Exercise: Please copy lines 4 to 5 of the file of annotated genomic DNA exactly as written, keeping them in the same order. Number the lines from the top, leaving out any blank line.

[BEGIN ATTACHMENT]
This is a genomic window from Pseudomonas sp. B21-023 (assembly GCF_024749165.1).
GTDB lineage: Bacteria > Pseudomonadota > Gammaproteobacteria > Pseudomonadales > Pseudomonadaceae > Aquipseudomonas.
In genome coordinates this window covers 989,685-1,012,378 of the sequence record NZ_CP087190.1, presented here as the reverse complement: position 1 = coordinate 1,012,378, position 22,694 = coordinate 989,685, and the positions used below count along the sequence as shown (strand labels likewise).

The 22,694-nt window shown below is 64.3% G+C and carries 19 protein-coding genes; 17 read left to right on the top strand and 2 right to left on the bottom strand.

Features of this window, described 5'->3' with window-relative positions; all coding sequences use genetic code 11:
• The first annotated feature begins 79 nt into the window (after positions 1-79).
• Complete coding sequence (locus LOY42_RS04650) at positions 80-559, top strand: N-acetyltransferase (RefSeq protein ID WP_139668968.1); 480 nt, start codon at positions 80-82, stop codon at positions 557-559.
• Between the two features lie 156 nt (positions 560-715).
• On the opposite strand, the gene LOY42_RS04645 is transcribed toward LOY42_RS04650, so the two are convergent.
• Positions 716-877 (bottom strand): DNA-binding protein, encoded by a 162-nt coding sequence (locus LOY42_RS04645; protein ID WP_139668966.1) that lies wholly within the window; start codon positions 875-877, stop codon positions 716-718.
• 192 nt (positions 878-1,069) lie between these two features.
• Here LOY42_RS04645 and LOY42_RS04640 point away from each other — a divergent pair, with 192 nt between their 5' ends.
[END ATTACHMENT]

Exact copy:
The 22,694-nt window shown below is 64.3% G+C and carries 19 protein-coding genes; 17 read left to right on the top strand and 2 right to left on the bottom strand.

Features of this window, described 5'->3' with window-relative positions; all coding sequences use genetic code 11: